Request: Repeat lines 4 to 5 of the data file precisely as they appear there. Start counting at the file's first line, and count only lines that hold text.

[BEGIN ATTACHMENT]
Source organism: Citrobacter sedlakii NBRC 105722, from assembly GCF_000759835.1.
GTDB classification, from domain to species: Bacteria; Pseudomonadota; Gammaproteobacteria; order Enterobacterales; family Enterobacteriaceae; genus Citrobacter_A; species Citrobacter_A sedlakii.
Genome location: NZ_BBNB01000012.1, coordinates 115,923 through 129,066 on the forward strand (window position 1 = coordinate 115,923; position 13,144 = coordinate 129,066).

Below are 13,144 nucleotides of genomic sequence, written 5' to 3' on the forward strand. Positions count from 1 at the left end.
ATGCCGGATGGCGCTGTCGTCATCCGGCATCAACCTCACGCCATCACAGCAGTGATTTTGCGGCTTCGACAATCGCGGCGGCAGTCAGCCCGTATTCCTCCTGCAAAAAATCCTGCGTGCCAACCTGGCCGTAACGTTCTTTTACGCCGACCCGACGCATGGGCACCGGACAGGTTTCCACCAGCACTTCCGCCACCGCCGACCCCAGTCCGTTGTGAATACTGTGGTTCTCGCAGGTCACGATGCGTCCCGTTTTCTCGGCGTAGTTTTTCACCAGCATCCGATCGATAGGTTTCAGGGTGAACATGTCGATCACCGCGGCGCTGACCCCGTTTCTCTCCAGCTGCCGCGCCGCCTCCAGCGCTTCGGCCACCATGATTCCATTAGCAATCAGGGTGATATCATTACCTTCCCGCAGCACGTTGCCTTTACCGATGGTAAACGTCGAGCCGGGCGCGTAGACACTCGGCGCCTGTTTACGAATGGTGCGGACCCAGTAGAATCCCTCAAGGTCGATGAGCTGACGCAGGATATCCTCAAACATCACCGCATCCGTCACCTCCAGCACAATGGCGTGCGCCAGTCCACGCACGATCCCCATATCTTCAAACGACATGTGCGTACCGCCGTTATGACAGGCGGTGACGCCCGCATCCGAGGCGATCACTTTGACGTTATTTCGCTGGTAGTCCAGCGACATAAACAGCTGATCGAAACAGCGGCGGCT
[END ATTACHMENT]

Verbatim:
Below are 13,144 nucleotides of genomic sequence, written 5' to 3' on the forward strand. Positions count from 1 at the left end.
ATGCCGGATGGCGCTGTCGTCATCCGGCATCAACCTCACGCCATCACAGCAGTGATTTTGCGGCTTCGACAATCGCGGCGGCAGTCAGCCCGTATTCCTCCTGCAAAAAATCCTGCGTGCCAACCTGGCCGTAACGTTCTTTTACGCCGACCCGACGCATGGGCACCGGACAGGTTTCCACCAGCACTTCCGCCACCGCCGACCCCAGTCCGTTGTGAATACTGTGGTTCTCGCAGGTCACGATGCGTCCCGTTTTCTCGGCGTAGTTTTTCACCAGCATCCGATCGATAGGTTTCAGGGTGAACATGTCGATCACCGCGGCGCTGACCCCGTTTCTCTCCAGCTGCCGCGCCGCCTCCAGCGCTTCGGCCACCATGATTCCATTAGCAATCAGGGTGATATCATTACCTTCCCGCAGCACGTTGCCTTTACCGATGGTAAACGTCGAGCCGGGCGCGTAGACACTCGGCGCCTGTTTACGAATGGTGCGGACCCAGTAGAATCCCTCAAGGTCGATGAGCTGACGCAGGATATCCTCAAACATCACCGCATCCGTCACCTCCAGCACAATGGCGTGCGCCAGTCCACGCACGATCCCCATATCTTCAAACGACATGTGCGTACCGCCGTTATGACAGGCGGTGACGCCCGCATCCGAGGCGATCACTTTGACGTTATTTCGCTGGTAGTCCAGCGACATAAACAGCTGATCGAAACAGCGGCGGCT